I admire and applaud the last-ditch effort by some area officials (joined by former U.S. Rep. Scott McInnis, who currently has his eye on the governor's job) to get Gov. Bill Ritter to veto HB -1317, a bill aimed at throwing up yet another hurdle to the possible future expansion of Fort Carson's Pinon Canyon training area. The arguments they make in favor of killing the bill -- as presented in today's Gazette -- are compelling. They echo many I made in this space not long ago.
But I would be amazed if Ritter showed the political fortitude and foresight required to veto the bill.
Though he was elected to represent the entire state, and though the entire state has an abiding interest in maintaining a strong partnership with the U.S. military, Ritter cares little about, and owes even less to, the Republican stronghold of El Paso County (which also happens to be where most of the state's military activity is centered). Vetoing the bill would not only draw fire from the virulently anti-Army drum-beaters in the ranching communities of Southern Colorado, and from statehouse Democrats who have demagogued the issue to death, but from the editorial page of The Pueblo Chieftain, which has egged-on the anti-Pinon Canyon crowd, if only because anything that benefits Colorado Springs must be bad.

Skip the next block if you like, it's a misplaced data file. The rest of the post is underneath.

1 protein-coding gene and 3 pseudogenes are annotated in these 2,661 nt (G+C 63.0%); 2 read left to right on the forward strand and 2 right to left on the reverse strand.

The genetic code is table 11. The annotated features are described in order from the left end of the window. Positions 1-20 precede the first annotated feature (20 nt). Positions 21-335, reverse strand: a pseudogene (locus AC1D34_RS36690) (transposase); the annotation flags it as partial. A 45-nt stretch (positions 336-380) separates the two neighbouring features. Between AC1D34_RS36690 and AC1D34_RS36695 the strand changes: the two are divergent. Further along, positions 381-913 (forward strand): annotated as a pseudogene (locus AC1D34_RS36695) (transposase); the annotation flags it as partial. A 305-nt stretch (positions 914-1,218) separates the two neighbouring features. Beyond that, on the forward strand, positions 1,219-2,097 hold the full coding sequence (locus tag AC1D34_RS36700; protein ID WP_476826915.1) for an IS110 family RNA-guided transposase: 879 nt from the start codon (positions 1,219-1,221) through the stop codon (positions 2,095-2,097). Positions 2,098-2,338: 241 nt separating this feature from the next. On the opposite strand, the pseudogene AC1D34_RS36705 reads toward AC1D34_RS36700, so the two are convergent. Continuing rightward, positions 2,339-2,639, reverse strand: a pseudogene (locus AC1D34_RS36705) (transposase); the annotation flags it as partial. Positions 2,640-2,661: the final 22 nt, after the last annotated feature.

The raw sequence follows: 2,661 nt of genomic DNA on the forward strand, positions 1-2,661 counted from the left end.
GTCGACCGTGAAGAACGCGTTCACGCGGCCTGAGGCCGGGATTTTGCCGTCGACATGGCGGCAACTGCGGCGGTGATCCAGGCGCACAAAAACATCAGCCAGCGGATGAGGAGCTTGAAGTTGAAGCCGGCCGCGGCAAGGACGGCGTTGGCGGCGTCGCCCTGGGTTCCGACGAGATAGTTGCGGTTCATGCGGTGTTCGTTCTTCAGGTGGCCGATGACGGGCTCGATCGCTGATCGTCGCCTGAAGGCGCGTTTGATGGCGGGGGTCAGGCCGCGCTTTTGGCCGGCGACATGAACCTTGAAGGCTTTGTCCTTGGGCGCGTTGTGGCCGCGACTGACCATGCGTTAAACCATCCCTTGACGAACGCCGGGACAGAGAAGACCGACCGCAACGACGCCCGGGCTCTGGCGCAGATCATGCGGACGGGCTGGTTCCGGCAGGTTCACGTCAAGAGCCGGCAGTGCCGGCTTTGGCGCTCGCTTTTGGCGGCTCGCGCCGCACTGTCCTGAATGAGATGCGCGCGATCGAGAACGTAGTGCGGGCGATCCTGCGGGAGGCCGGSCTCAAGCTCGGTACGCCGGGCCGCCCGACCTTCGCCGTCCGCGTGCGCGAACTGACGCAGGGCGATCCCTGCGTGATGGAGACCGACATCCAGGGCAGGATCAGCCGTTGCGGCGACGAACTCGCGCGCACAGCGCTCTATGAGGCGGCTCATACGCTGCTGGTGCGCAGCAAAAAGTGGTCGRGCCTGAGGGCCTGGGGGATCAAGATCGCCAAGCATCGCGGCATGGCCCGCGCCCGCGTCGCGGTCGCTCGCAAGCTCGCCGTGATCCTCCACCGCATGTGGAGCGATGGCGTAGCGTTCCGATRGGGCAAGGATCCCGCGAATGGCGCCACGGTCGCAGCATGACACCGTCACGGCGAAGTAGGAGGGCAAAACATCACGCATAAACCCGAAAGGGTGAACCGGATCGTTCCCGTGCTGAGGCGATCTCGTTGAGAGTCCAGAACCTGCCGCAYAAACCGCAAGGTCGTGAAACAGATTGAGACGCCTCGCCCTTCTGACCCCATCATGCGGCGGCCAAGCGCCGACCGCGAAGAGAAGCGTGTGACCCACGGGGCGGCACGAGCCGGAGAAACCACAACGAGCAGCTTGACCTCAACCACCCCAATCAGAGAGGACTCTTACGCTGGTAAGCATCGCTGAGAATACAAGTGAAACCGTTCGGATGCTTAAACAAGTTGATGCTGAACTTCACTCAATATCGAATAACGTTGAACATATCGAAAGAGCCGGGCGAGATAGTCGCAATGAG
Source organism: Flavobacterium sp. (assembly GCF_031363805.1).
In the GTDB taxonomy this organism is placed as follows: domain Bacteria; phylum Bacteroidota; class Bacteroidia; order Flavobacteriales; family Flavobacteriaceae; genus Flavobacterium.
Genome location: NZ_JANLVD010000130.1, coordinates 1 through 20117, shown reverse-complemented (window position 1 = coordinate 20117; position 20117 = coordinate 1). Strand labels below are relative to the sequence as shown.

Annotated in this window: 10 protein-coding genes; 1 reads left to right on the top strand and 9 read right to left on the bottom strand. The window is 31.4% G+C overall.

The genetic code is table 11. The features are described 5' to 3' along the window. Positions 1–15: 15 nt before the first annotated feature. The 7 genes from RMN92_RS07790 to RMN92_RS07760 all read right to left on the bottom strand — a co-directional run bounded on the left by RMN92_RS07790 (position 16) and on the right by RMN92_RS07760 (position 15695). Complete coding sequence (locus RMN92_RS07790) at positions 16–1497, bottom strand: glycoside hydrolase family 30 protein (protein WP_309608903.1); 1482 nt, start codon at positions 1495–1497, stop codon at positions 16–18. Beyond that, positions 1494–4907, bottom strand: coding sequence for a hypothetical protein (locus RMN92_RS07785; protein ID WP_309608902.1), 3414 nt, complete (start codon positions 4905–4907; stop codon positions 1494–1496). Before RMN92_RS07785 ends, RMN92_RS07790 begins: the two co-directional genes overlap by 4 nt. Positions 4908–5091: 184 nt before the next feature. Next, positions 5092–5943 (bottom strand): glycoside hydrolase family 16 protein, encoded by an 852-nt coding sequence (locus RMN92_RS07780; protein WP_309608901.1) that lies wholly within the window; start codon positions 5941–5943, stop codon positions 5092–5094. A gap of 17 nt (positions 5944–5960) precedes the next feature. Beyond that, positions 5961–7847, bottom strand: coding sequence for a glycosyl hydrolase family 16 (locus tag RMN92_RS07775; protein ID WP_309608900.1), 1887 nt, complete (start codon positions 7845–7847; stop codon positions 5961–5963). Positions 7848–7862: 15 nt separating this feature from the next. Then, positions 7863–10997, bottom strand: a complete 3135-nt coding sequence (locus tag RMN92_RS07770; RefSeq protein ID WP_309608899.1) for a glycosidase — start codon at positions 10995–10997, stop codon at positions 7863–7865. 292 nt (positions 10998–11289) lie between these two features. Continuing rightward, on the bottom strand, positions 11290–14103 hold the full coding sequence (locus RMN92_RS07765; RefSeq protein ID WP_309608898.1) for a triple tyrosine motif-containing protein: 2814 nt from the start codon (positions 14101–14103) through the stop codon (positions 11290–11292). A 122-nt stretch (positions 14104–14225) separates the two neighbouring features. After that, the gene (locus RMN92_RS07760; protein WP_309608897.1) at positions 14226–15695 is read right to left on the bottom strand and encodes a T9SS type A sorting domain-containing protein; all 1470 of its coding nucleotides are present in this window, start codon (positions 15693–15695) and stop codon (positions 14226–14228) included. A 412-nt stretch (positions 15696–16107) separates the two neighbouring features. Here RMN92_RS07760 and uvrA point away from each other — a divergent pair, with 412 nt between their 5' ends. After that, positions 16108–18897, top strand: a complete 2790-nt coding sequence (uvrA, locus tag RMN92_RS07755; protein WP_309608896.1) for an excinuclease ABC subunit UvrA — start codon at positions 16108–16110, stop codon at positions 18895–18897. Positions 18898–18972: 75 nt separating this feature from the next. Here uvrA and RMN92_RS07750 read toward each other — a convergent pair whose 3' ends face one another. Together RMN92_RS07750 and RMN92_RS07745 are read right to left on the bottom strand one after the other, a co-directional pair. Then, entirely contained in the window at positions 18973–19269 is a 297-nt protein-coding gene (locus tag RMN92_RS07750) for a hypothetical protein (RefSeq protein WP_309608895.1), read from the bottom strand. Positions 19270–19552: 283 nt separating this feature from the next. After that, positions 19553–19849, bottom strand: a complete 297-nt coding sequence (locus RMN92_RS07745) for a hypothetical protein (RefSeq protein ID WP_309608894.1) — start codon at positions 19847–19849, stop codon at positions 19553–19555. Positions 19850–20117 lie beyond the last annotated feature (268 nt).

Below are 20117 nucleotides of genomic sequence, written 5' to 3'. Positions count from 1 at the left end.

Ritter draws a lot of votes from Pueblo. Therefore, he's loath to get crosswise with The Chieftain. And few Democrats in leadership positions (not the Salazar brothers, not Mark Udall, and certainly not anyone under the golden dome) have shown a willingness to counter the knee-jerk opposition to expansion coming from certain quarters. Plus, let's face it, a stubborn skepticism about the Army's plans undoubtedly plays well with two key Democrat Party constituencies, including environmentalists, who oppose real-world military training activities that interfere with butterflies and bunnies, and unreconstructed peaceniks, whose disdain for the military seems encoded in the party's DNA.
Cold, hard political calculus argues against Ritter vetoing the bill. That's why it's highly unlikely he'll do it. But it's good to lay down a marker on the issue now, and put the governor on the spot, since he's up for re-election in less than 2 years. McInnis is obviously gambling that Ritter's perceived indifference to Fort Carson's future, and to maintaining good relations with the military, could be a winning issue for him in 2010, at least here in El Paso County. And with Ritter's polling numbers suggesting vulnerability, perhaps he's on to something.
The question is how this issue translates, politically-speaking, beyond Southeastern Colorado, and whether McInnis can use it to paint Ritter as anti-military, and as indifferent to the economic benefits military bases bring to Colorado. But this has to at least give Ritter pause, before be blithely signs this terribly short-sighted piece of legislation.